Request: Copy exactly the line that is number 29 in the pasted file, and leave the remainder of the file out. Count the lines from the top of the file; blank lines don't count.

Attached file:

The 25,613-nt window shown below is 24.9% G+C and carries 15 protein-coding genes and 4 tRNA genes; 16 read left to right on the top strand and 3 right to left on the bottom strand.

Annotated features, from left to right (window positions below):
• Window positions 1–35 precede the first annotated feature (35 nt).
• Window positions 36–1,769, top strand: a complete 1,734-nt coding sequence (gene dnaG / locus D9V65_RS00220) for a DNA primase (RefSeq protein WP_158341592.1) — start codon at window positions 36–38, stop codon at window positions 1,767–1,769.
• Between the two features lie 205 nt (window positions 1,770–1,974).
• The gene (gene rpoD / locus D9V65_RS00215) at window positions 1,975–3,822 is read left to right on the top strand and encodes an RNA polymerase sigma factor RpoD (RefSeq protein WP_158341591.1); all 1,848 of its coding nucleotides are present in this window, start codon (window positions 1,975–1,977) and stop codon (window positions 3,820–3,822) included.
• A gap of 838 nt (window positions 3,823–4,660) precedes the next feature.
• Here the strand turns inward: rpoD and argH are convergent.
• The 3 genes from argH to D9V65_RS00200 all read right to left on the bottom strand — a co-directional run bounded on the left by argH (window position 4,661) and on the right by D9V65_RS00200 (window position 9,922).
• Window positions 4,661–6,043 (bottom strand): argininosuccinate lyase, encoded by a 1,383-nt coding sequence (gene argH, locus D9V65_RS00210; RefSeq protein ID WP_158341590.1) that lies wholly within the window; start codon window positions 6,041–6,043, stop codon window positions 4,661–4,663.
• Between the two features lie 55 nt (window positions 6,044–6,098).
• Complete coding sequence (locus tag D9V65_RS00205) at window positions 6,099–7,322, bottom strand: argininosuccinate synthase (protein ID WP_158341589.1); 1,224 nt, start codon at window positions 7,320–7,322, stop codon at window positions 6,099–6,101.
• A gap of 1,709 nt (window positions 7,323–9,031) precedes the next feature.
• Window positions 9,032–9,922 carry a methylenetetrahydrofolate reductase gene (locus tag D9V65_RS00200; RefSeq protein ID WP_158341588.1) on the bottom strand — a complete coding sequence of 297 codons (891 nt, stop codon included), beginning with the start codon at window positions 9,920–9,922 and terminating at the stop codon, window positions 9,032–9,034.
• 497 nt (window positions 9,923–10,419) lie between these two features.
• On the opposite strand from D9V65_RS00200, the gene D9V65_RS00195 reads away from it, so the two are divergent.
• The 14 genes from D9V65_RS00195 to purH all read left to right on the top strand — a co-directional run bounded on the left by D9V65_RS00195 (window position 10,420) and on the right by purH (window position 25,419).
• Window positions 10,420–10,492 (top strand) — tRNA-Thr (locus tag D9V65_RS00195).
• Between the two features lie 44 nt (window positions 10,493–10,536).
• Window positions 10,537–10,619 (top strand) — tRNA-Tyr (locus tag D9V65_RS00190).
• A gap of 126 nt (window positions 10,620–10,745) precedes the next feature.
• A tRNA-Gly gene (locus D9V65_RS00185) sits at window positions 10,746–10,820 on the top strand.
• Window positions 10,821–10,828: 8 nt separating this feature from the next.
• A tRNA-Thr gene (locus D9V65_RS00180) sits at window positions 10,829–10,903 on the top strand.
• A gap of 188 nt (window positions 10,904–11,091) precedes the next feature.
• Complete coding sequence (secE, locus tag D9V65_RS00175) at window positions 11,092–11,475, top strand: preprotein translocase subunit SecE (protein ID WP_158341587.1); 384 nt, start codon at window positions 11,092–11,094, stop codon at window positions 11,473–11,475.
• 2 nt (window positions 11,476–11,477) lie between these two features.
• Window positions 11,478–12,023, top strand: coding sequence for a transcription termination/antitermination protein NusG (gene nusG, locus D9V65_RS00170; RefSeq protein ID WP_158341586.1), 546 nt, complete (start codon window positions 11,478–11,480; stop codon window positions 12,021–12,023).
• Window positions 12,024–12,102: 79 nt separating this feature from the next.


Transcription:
• Window positions 12,024–12,102: 79 nt separating this feature from the next.